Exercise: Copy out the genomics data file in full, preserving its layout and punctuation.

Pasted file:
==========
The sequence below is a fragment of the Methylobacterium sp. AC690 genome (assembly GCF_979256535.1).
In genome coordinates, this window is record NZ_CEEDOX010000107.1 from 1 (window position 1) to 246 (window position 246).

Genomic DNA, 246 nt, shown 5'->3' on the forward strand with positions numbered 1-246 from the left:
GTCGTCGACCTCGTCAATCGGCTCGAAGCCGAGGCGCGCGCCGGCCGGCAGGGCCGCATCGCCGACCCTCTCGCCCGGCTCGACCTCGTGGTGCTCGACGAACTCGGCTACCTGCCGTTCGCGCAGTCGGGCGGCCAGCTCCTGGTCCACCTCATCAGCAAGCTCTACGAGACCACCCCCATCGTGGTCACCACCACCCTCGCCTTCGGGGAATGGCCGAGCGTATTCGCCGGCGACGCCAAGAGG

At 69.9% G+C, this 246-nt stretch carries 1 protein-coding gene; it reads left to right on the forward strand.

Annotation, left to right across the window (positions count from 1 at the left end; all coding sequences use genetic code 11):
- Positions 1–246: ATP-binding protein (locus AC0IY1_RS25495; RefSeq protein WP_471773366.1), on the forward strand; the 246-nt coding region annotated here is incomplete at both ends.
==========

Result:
The sequence below is a fragment of the Methylobacterium sp. AC690 genome (assembly GCF_979256535.1).
In genome coordinates, this window is record NZ_CEEDOX010000107.1 from 1 (window position 1) to 246 (window position 246).

Genomic DNA, 246 nt, shown 5'->3' on the forward strand with positions numbered 1-246 from the left:
GTCGTCGACCTCGTCAATCGGCTCGAAGCCGAGGCGCGCGCCGGCCGGCAGGGCCGCATCGCCGACCCTCTCGCCCGGCTCGACCTCGTGGTGCTCGACGAACTCGGCTACCTGCCGTTCGCGCAGTCGGGCGGCCAGCTCCTGGTCCACCTCATCAGCAAGCTCTACGAGACCACCCCCATCGTGGTCACCACCACCCTCGCCTTCGGGGAATGGCCGAGCGTATTCGCCGGCGACGCCAAGAGG

At 69.9% G+C, this 246-nt stretch carries 1 protein-coding gene; it reads left to right on the forward strand.

Annotation, left to right across the window (positions count from 1 at the left end; all coding sequences use genetic code 11):
- Positions 1–246: ATP-binding protein (locus AC0IY1_RS25495; RefSeq protein WP_471773366.1), on the forward strand; the 246-nt coding region annotated here is incomplete at both ends.